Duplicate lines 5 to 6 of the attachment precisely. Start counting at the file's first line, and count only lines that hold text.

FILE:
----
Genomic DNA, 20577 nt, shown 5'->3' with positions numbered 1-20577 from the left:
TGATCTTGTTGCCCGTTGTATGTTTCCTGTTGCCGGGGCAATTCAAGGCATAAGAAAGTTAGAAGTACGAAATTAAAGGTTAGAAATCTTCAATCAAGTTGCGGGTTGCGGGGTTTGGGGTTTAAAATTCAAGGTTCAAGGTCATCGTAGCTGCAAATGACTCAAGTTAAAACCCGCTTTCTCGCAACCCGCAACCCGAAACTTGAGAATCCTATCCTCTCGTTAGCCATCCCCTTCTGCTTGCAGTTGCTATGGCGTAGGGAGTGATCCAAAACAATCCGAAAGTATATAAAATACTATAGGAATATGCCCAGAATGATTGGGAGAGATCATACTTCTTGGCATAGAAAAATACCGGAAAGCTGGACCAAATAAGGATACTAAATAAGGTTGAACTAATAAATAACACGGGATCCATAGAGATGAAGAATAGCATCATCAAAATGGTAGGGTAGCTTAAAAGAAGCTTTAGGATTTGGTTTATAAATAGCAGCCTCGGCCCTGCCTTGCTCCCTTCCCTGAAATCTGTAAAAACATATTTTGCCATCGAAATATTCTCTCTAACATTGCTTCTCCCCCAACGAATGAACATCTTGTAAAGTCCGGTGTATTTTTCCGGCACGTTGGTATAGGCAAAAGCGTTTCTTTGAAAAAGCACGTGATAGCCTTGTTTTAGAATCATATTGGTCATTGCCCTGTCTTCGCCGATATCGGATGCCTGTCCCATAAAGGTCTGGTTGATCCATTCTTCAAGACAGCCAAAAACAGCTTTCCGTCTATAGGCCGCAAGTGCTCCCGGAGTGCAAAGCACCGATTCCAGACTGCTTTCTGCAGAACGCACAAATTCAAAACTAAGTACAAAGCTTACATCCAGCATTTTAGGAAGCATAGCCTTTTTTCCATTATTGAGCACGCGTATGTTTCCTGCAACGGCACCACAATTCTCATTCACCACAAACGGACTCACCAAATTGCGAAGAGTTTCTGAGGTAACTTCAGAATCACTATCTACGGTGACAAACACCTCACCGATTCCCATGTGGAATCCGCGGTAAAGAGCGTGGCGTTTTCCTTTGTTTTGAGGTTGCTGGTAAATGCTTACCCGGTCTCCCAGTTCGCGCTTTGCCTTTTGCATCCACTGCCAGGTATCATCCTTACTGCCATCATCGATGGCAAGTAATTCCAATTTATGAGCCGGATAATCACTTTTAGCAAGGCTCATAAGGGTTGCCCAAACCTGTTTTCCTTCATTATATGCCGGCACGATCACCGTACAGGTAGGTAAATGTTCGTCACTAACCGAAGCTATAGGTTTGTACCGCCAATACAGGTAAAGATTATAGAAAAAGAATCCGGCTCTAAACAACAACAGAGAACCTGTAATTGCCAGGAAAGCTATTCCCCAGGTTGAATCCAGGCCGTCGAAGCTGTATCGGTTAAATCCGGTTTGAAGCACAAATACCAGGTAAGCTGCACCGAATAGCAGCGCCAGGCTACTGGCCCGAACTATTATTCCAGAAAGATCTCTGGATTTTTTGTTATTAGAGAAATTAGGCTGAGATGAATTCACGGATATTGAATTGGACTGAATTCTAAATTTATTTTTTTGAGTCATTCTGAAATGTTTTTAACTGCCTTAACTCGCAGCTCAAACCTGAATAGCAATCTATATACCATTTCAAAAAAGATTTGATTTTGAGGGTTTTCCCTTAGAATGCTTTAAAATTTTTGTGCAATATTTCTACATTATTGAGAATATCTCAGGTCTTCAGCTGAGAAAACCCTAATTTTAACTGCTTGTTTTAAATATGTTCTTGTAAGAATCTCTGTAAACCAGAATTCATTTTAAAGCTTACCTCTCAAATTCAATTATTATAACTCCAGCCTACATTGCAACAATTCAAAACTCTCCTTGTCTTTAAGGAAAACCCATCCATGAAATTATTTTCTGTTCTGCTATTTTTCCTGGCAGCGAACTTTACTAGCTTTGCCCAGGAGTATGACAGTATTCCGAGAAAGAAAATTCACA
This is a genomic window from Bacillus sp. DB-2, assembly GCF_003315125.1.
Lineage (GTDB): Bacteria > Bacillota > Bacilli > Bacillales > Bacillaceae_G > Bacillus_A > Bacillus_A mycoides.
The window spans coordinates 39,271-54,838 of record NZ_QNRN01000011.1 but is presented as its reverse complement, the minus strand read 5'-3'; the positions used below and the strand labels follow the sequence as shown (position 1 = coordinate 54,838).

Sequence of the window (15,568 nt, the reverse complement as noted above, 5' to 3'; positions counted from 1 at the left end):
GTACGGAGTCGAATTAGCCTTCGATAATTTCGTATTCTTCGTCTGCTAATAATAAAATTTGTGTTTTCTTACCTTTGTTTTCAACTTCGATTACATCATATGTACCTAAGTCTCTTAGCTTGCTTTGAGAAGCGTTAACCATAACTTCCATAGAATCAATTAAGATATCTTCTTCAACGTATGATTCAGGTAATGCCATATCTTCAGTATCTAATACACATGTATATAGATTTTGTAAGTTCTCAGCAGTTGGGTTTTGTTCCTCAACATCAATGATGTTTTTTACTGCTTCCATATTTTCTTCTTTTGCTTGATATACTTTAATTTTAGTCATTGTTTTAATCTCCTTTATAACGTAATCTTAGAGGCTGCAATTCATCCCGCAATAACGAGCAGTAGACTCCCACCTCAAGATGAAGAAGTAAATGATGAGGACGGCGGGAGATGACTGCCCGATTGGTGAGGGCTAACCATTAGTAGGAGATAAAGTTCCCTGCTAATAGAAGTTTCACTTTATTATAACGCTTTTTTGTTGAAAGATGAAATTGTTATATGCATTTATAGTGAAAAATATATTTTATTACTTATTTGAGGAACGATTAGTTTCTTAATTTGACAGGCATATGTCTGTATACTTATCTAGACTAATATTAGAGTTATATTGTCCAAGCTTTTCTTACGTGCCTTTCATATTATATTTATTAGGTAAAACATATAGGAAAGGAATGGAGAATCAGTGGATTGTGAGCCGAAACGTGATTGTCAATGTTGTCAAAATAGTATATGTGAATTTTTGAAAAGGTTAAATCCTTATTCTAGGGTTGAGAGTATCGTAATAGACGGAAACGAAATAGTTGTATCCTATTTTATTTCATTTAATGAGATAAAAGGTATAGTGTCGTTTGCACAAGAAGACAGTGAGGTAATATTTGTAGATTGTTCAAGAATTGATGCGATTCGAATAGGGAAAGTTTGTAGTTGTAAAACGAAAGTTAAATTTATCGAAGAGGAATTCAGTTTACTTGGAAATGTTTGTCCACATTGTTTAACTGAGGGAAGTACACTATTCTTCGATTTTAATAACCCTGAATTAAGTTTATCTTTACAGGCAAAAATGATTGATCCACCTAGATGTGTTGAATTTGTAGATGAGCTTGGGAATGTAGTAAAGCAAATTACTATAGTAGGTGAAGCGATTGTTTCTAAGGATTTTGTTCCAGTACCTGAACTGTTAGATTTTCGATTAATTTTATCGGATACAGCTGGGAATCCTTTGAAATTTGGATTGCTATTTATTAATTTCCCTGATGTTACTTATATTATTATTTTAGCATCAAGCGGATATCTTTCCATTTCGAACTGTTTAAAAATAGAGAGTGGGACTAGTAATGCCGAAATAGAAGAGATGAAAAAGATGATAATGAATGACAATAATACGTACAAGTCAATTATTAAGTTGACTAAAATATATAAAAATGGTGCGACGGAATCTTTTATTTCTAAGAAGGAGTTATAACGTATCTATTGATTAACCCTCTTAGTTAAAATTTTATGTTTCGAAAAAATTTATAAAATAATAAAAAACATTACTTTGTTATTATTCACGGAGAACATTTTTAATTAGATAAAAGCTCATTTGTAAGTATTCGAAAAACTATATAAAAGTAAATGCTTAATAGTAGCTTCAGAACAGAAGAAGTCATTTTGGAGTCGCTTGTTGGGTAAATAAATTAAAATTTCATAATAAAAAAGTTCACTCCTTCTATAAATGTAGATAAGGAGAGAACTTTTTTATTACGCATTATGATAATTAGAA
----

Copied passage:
The window spans coordinates 39,271-54,838 of record NZ_QNRN01000011.1 but is presented as its reverse complement, the minus strand read 5'-3'; the positions used below and the strand labels follow the sequence as shown (position 1 = coordinate 54,838).

Sequence of the window (15,568 nt, the reverse complement as noted above, 5' to 3'; positions counted from 1 at the left end):